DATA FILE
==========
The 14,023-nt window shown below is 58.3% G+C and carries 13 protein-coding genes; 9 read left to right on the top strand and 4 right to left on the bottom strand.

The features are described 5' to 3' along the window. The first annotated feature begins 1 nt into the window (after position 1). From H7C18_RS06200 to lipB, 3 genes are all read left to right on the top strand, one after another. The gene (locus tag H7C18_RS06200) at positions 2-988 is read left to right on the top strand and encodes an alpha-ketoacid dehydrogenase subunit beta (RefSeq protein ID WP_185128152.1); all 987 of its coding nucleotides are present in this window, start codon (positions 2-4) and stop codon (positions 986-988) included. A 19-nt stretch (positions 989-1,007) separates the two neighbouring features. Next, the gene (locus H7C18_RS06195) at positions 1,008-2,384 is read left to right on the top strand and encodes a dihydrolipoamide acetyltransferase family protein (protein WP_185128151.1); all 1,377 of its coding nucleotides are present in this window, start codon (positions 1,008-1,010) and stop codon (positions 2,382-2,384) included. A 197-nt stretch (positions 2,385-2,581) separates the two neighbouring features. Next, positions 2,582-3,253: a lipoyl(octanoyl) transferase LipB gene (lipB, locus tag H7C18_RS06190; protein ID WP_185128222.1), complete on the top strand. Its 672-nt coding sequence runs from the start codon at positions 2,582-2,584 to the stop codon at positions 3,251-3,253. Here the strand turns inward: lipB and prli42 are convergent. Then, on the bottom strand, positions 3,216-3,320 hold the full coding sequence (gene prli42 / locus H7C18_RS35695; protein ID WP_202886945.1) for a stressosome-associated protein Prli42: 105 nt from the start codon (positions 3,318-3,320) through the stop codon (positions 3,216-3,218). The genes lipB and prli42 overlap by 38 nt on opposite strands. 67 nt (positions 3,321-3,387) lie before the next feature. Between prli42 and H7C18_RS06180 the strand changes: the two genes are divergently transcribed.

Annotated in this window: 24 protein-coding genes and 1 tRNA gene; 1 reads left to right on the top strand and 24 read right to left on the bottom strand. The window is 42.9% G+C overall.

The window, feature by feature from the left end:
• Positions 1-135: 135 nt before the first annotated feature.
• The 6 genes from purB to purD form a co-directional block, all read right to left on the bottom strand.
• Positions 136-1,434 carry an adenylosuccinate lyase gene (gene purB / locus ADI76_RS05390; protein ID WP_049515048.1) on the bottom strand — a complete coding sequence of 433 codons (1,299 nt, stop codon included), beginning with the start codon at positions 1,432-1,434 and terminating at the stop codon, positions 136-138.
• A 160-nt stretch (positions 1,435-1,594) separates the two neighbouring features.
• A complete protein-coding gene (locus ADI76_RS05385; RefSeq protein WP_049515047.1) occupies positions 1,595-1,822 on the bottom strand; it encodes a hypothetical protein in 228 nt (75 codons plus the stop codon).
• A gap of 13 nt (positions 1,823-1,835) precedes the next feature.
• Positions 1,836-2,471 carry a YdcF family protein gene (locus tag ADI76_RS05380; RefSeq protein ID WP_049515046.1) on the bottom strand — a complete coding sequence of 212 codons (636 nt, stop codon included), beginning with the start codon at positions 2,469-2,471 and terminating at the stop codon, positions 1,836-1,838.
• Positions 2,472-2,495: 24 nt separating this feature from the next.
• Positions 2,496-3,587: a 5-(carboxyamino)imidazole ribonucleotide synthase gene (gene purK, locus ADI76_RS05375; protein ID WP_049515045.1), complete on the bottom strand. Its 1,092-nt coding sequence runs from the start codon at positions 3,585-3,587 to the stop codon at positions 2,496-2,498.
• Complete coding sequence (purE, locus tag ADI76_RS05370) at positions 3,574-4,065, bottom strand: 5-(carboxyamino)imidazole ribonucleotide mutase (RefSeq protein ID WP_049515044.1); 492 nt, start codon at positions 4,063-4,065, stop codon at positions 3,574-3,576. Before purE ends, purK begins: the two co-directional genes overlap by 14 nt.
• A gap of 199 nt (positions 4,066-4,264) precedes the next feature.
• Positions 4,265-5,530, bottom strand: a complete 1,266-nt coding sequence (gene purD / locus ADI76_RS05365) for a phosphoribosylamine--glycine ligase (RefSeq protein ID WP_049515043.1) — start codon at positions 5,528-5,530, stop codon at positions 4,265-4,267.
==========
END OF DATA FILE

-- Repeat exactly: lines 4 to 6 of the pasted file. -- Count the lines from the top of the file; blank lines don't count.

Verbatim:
The window, feature by feature from the left end:
• Positions 1-135: 135 nt before the first annotated feature.
• The 6 genes from purB to purD form a co-directional block, all read right to left on the bottom strand.